• Is heating in the HJ Mechanical Lubricator necessary - if yes why?
    • We recommend heating in the HJ Mechanical Lubricator for the reason listed below.

      There is always dissolved air in oil, and it has a tendency to collect in the pumps if it is not released before the oil enters the pumps. Applying heating in the lubricators may provide the solution. In this connection, please also confirm that there is no fresh air intakes blowing directly at the lubricator, or that it is otherwise “artificially” cooled down.

      Normal heating is designed to increase the cylinder oil temperature to approx. 20 degrees above the temperature of the surroundings.  If the temperature conditions are lower than usual for an engine room (18-20 degrees C), if the cylinder lubricator is supplied with very cold cylinder lube oil or there is unusually much air in the cylinder lube oil, it may be relevant to apply thermostat and heating element with a higher output.

      You have better operational conditions if heating is applied and it is switched on at all times, also at engine stand still.

  • What is the proper scope of spare lubricators for an engine?
    • The classification society requirement is normally one spare lubricator per engine. If the engine applies timed lubrication and several non-identical lubricators, this can be argued not to be the optimal situation.

      There are two possibilities for getting around this problem. Either a spare lubricator for each of the different units on the engine is applied, or one lubricator together with additional cam shafts, so that the engine staff can modify the spare lubricator on board for any of the positions where exchange can become necessary.

  • Are there any benefits in applying pressure tight lubricators?
    • Pressure tight lubricators distinguish themselves from the mostly applied execution with float valves by having the full inlet pressure directly into the lubricator and therefore always a tank under pressure of the oil.

      Making the units pressure tight, means that opening the lubricators become more difficult, as the tightness sets added requirements to the packing and sealing of the assembled parts. The pressure also has to be removed before disassembly begins.

      One may feel tempted to choose this version to get around problems with dirt in the float valves. This, however, is not necessarily a good idea. When dirt gets stuck in the float valve the problem of dirt is detected before it may lead to functional problems. If dirt assembles in the bottom of the lubricator container, it will eventually get to the level of the pumps, and when it enters the pumps, serious functional problems can be foreseen. Unless regular and conscientious cleaning of the lubricator oil tank takes place, it may give a false sense of security.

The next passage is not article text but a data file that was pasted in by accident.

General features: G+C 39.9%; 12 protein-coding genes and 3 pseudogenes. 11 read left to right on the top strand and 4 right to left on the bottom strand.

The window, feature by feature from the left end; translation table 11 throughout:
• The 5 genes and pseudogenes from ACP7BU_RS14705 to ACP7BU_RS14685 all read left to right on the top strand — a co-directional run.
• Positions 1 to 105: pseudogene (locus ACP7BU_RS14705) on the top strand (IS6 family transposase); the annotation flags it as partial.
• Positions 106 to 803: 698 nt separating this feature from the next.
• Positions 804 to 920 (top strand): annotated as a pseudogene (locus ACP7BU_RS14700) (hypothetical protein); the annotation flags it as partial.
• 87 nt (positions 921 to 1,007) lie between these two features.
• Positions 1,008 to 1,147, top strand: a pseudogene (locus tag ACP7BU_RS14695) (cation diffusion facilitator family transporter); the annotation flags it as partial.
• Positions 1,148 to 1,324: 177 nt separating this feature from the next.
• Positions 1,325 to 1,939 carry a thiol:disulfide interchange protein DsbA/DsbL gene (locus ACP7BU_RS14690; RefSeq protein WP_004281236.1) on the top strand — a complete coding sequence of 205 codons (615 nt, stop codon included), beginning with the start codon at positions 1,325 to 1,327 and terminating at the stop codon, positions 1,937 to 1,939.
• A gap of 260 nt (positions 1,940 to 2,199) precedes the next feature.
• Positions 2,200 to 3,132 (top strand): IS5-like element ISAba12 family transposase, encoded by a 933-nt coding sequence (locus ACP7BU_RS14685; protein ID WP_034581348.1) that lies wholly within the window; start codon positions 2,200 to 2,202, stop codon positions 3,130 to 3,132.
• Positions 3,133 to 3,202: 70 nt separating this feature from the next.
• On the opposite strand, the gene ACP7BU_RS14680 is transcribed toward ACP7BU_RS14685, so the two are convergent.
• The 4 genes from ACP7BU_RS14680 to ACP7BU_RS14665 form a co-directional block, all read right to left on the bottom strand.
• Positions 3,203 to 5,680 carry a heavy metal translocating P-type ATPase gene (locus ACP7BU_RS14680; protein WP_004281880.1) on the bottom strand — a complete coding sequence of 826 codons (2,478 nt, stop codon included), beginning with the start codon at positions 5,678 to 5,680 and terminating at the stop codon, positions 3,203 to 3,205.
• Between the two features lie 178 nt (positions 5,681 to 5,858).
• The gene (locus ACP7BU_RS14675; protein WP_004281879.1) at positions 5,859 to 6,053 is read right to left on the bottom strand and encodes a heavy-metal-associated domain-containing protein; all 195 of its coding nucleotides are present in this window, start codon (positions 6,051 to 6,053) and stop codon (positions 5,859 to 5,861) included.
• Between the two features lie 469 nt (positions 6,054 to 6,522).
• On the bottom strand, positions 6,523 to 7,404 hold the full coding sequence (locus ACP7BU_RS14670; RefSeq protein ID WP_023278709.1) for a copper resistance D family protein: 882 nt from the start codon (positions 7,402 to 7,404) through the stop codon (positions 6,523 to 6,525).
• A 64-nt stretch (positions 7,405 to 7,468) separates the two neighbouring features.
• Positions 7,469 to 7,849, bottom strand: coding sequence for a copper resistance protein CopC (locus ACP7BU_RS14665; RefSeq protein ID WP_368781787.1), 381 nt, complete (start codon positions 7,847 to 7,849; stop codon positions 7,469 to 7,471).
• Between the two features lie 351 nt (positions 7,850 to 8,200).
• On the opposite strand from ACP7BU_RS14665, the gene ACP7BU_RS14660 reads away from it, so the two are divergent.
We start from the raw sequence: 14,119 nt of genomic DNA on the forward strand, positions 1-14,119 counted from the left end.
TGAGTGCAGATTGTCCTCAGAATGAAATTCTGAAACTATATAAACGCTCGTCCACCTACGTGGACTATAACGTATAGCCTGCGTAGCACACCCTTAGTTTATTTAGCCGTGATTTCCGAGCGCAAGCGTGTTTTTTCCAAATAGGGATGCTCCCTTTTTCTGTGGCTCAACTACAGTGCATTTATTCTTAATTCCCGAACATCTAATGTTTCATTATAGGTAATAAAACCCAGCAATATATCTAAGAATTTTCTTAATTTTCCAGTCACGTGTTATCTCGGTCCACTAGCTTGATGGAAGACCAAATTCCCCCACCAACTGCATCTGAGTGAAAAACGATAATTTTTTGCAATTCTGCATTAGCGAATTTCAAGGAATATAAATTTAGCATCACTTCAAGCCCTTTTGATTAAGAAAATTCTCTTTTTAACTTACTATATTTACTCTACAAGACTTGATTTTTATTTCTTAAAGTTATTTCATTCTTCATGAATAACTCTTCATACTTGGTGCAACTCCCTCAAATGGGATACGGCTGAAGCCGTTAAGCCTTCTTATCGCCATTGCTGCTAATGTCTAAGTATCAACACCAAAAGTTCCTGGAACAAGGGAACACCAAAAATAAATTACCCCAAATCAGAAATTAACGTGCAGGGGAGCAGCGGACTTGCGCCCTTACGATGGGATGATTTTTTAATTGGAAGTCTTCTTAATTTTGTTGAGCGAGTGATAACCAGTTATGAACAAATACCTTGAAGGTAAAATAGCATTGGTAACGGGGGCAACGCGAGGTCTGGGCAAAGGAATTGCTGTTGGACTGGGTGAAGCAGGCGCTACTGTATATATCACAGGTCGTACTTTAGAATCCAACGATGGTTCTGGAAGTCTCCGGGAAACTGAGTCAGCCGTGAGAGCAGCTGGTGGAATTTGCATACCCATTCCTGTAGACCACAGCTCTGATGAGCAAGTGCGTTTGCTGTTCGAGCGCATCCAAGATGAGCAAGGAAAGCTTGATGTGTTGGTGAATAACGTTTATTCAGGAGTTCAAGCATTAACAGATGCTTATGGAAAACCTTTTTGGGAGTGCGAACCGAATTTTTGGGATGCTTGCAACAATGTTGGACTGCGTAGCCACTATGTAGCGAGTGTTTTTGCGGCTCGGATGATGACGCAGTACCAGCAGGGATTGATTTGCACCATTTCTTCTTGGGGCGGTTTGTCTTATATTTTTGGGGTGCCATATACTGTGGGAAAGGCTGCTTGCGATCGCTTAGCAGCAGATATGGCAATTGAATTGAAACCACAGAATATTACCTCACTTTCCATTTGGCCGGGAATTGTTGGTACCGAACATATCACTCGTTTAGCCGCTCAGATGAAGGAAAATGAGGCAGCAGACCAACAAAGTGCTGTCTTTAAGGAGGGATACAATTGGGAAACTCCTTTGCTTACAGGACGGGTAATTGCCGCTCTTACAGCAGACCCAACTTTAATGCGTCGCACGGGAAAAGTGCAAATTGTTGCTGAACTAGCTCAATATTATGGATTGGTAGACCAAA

Different customers have different views to the choice of type of lubricators; therefore we produce and deliver both, depending on customer specification.

      We cannot recommend on type over the other. Please refer to your lubricator manual, if you what to check which type of lubricator you have.

  • What is fixed zero-stroke setting?
    • Fixed zero-stroke setting is a way of having a fixed point of starting, when setting the stroke of the lubricator.

      All lubricators look the same, and to check if you have zero-stroke setting or not, please refer to the lubricator manual.

      On lubricators with fixed-zero stroke setting, the adjusting bolts are executed so that when the bolt head is screwed in to touch the surface of the flange on the lubricator casing, then the stroke is exactly zero.

      Unscrewing the bolt from this point lets you make an easy stroke setting. Standard adjusting bolts today have a thread pitch of 0.5mm, meaning that two turns of the adjusting bolt outwards means a pump stroke of 1 mm. Using the key ways in the bolts for fixing it, the adjustment possibilities are in steps of 0.125 mm.

      Fixed zero stroke setting is a big advantage in operation, when stroke has to be adjusted, but when disassembled or spare parts have to be applied, installation is not easy and require careful and accurate work. Please be aware that without this care and accuracy, it may be giving a false sense of safety, and a risk of wrong stroke setting.

  • Are HJ Mechanical Cylinder Lubricators applicable to ME engines?